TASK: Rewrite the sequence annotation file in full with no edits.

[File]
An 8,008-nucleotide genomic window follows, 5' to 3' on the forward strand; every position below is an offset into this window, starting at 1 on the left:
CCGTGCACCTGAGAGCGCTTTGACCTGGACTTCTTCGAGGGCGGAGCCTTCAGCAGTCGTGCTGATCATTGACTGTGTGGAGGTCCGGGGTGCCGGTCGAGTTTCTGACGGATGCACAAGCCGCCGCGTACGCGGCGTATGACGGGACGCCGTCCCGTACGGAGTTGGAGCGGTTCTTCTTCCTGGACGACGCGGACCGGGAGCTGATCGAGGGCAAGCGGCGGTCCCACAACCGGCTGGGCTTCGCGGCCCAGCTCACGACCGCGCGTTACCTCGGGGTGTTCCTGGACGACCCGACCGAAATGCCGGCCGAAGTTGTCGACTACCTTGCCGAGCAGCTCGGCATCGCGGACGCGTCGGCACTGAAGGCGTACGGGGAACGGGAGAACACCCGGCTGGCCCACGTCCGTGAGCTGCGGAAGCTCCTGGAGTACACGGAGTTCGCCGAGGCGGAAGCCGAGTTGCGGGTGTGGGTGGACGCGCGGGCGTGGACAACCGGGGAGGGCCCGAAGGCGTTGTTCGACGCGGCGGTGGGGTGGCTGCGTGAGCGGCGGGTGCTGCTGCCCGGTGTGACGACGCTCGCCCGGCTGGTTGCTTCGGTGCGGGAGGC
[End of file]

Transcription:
An 8,008-nucleotide genomic window follows, 5' to 3' on the forward strand; every position below is an offset into this window, starting at 1 on the left:
CCGTGCACCTGAGAGCGCTTTGACCTGGACTTCTTCGAGGGCGGAGCCTTCAGCAGTCGTGCTGATCATTGACTGTGTGGAGGTCCGGGGTGCCGGTCGAGTTTCTGACGGATGCACAAGCCGCCGCGTACGCGGCGTATGACGGGACGCCGTCCCGTACGGAGTTGGAGCGGTTCTTCTTCCTGGACGACGCGGACCGGGAGCTGATCGAGGGCAAGCGGCGGTCCCACAACCGGCTGGGCTTCGCGGCCCAGCTCACGACCGCGCGTTACCTCGGGGTGTTCCTGGACGACCCGACCGAAATGCCGGCCGAAGTTGTCGACTACCTTGCCGAGCAGCTCGGCATCGCGGACGCGTCGGCACTGAAGGCGTACGGGGAACGGGAGAACACCCGGCTGGCCCACGTCCGTGAGCTGCGGAAGCTCCTGGAGTACACGGAGTTCGCCGAGGCGGAAGCCGAGTTGCGGGTGTGGGTGGACGCGCGGGCGTGGACAACCGGGGAGGGCCCGAAGGCGTTGTTCGACGCGGCGGTGGGGTGGCTGCGTGAGCGGCGGGTGCTGCTGCCCGGTGTGACGACGCTCGCCCGGCTGGTTGCTTCGGTGCGGGAGGC